“Faces are everything to humans, both in the way we convey emotions and interact with each other. I think that this makes portraits unavoidably engaging and it’s one of the first things that a lot of us draw as kids. I think an illustrated portrait can add real beauty to an area in which a stock image may not, and of course characterisation can add comment to a piece that may not be as viable with straight photography.”

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  • Paul Blow
    Paul Blow

    “The other day I watched my 10-year-old son drawing an image of Bart Simpson. He was repeatedly looking and drawing, looking and drawing. I also noticed that he spent more time looking than he did drawing, and I thought to myself, ‘He’s got it right’. Truly seeing what is in front of you is fundamental, even if it is only copying a comic.”

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  • Charis Tsevis
    Charis Tsevis

    “In portraiture, lighting is everything. It illuminates, sculpts and highlights a face. I like to use my brushes and other software or hardware tools as ‘light chisels’ to draw attention to the parts of the face that could send a message and express feeling.”

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  • Tsto
    Tsto

    “My advice to young creatives is to be honest with themselves, work hard and remember not to take things too seriously. Things are definitely taking a huge turn towards looking at things from a global perspective. No more hibernating in Helsinki!”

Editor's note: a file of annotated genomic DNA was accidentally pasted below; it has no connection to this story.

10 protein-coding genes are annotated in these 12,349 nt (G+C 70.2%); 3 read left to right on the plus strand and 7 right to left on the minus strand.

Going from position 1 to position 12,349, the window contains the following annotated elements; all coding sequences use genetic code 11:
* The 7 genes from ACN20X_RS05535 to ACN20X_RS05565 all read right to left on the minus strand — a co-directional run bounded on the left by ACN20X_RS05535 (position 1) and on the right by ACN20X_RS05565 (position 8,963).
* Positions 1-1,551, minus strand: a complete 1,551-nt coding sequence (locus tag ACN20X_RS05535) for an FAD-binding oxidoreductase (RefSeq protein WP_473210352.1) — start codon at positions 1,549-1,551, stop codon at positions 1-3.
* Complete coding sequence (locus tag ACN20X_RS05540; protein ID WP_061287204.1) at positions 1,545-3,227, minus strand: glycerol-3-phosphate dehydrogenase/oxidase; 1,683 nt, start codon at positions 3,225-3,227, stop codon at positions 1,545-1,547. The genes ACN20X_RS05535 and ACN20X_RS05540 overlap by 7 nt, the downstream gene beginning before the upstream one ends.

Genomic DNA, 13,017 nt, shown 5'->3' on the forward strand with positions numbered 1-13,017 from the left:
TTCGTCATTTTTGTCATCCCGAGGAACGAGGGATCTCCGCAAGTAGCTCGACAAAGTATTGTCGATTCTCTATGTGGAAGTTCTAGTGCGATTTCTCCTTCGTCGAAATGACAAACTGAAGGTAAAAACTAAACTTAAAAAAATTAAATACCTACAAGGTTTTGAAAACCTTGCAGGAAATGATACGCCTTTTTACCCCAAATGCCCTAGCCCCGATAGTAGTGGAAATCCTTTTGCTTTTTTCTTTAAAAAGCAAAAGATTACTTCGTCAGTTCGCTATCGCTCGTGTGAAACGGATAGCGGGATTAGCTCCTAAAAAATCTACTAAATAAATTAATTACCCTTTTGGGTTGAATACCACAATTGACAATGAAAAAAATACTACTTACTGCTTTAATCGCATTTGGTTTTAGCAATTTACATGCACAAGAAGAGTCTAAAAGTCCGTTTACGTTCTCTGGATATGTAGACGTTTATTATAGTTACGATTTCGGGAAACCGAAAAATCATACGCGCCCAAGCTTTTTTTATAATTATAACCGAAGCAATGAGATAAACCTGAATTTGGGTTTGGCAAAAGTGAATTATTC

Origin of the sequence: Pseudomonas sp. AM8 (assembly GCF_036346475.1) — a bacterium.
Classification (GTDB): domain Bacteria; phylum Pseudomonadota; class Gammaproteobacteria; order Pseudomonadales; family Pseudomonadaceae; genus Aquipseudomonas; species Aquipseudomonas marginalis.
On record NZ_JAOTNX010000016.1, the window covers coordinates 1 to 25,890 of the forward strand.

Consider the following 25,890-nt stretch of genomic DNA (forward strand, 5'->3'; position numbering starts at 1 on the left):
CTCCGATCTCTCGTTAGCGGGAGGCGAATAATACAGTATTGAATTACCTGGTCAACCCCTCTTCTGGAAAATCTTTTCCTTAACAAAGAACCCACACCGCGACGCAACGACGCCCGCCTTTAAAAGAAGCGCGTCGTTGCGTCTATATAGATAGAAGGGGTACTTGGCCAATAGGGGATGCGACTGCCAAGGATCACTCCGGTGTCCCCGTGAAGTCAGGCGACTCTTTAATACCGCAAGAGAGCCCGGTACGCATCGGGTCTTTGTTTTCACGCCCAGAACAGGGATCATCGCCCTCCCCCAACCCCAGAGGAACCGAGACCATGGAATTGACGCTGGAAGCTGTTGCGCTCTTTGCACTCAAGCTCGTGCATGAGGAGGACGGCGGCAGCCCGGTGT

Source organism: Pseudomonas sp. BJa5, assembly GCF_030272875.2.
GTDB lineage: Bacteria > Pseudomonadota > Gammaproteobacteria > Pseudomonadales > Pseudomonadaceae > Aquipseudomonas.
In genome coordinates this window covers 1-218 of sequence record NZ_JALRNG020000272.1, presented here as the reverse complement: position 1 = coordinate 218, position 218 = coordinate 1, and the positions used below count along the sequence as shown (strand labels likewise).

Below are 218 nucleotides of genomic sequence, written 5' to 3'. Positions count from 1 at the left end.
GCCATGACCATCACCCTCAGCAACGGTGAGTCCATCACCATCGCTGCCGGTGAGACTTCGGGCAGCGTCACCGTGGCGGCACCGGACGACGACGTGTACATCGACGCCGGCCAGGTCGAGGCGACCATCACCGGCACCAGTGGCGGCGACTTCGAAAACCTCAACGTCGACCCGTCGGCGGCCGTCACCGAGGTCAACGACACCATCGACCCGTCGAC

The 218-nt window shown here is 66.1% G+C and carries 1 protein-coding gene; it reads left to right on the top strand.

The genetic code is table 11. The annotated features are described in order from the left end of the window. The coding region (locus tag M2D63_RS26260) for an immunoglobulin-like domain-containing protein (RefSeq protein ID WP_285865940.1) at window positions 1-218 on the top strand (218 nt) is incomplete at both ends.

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  • Janine Rewell
    Janine Rewell

    “It’s important to concentrate and develop your personal style, but once you’ve reached a professional level it’s good to start playing with it — shuffling the pack and reaching for your personal dreams and projects and not getting stuck in client-based working routines.”

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  • Atelier Ivorin – Orin Ivan Vrkaš
    Atelier Ivorin – Orin Ivan Vrkaš

    “Inspired by Stefan Sagmeister’s project ‘Things I Have Learned In My Life So Far’ and the many professional and personal experiences and turmoil in the first year since my graduation from the Zagreb School of Design, I created a series of 3D minimalist typographic posters illustrating the simple maxims and thoughts I had come to perceive.”